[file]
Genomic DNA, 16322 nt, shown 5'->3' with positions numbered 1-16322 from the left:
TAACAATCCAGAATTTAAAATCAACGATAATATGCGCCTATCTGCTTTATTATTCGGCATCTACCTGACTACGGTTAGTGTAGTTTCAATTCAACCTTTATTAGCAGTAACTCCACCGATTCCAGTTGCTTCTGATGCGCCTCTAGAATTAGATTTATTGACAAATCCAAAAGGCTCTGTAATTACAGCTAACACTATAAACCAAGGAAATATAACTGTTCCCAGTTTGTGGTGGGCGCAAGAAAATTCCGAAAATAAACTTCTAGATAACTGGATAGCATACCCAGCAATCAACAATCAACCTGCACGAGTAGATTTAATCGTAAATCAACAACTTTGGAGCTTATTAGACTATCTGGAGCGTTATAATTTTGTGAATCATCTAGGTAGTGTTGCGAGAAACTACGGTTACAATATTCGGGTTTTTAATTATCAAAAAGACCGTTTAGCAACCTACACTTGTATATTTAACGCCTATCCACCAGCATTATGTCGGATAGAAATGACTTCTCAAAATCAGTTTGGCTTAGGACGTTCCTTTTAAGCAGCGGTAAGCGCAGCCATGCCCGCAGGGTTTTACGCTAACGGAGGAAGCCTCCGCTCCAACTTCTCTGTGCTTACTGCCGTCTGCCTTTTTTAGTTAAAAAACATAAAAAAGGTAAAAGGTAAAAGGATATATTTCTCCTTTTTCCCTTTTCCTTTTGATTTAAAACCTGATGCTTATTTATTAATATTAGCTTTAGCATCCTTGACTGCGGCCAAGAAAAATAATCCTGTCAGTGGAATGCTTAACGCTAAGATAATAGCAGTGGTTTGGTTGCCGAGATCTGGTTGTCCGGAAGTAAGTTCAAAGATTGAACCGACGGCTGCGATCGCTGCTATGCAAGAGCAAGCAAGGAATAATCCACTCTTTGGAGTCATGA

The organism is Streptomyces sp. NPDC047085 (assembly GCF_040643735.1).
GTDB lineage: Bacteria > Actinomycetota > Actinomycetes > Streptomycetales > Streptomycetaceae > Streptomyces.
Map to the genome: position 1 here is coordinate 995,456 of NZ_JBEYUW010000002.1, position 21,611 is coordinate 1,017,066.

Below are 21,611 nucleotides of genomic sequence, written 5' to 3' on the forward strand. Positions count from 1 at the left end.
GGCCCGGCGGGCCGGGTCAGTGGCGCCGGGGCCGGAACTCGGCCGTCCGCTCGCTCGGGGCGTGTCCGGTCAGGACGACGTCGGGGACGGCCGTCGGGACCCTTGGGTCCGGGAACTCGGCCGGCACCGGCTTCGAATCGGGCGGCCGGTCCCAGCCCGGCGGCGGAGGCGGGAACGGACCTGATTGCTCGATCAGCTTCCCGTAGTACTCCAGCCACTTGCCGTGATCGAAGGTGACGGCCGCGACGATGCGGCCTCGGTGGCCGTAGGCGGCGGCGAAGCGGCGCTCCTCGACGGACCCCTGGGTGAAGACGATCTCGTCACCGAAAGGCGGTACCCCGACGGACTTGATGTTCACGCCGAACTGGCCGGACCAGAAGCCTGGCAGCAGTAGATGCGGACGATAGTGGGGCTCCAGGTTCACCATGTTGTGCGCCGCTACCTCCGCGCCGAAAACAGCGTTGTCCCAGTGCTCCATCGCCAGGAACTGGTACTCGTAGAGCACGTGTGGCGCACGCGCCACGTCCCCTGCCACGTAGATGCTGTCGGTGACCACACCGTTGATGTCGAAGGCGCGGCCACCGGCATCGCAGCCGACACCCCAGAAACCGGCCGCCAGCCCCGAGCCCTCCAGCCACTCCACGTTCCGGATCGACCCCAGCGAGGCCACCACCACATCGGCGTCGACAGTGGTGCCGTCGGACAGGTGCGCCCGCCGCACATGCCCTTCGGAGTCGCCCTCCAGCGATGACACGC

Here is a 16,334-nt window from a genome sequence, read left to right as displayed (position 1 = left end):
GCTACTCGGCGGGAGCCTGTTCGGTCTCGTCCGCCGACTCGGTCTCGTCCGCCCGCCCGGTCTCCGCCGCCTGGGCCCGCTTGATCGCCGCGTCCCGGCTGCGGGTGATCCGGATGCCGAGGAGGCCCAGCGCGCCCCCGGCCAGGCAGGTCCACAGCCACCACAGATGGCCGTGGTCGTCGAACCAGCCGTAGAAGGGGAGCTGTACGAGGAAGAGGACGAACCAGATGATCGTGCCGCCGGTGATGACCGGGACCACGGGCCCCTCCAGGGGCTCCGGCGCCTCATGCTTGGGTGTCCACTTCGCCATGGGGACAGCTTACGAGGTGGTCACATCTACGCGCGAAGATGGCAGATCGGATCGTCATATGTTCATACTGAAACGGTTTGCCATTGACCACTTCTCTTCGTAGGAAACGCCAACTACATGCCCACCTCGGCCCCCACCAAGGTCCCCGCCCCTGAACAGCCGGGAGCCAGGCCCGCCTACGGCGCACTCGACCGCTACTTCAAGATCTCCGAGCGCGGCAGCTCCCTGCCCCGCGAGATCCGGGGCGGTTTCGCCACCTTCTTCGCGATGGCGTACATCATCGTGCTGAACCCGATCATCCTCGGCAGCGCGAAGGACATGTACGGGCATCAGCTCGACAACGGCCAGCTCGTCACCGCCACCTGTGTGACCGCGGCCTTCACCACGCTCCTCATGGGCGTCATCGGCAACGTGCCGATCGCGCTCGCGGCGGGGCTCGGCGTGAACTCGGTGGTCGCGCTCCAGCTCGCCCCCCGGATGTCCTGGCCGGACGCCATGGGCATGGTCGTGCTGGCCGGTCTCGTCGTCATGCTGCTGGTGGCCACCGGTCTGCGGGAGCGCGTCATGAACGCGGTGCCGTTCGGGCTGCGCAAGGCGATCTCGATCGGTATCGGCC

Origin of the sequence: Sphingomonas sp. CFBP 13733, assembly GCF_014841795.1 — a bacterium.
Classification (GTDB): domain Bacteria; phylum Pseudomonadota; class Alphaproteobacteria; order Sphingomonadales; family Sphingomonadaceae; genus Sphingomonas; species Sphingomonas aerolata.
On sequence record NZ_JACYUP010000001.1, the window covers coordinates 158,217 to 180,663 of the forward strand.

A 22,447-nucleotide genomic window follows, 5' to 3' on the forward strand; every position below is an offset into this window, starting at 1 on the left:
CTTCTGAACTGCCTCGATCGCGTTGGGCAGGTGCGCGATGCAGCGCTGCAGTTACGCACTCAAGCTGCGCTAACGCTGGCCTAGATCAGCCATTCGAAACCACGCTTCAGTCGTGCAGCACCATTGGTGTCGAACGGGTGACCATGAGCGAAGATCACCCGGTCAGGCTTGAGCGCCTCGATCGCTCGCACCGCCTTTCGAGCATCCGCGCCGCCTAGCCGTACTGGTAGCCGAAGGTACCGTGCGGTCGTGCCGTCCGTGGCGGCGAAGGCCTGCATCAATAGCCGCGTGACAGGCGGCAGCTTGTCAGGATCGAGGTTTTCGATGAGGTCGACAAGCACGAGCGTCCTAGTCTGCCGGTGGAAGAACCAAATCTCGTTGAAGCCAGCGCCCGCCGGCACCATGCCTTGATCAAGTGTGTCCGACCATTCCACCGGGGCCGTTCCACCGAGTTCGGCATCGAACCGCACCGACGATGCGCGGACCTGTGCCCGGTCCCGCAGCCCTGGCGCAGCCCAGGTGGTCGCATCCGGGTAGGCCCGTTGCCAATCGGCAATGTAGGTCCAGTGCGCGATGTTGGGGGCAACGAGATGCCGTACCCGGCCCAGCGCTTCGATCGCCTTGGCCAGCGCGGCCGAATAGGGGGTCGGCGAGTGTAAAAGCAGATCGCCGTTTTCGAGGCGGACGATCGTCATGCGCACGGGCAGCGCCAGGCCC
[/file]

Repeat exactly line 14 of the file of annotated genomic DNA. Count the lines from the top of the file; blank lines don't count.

CTTCTGAACTGCCTCGATCGCGTTGGGCAGGTGCGCGATGCAGCGCTGCAGTTACGCACTCAAGCTGCGCTAACGCTGGCCTAGATCAGCCATTCGAAACCACGCTTCAGTCGTGCAGCACCATTGGTGTCGAACGGGTGACCATGAGCGAAGATCACCCGGTCAGGCTTGAGCGCCTCGATCGCTCGCACCGCCTTTCGAGCATCCGCGCCGCCTAGCCGTACTGGTAGCCGAAGGTACCGTGCGGTCGTGCCGTCCGTGGCGGCGAAGGCCTGCATCAATAGCCGCGTGACAGGCGGCAGCTTGTCAGGATCGAGGTTTTCGATGAGGTCGACAAGCACGAGCGTCCTAGTCTGCCGGTGGAAGAACCAAATCTCGTTGAAGCCAGCGCCCGCCGGCACCATGCCTTGATCAAGTGTGTCCGACCATTCCACCGGGGCCGTTCCACCGAGTTCGGCATCGAACCGCACCGACGATGCGCGGACCTGTGCCCGGTCCCGCAGCCCTGGCGCAGCCCAGGTGGTCGCATCCGGGTAGGCCCGTTGCCAATCGGCAATGTAGGTCCAGTGCGCGATGTTGGGGGCAACGAGATGCCGTACCCGGCCCAGCGCTTCGATCGCCTTGGCCAGCGCGGCCGAATAGGGGGTCGGCGAGTGTAAAAGCAGATCGCCGTTTTCGAGGCGGACGATCGTCATGCGCACGGGCAGCGCCAGGCCC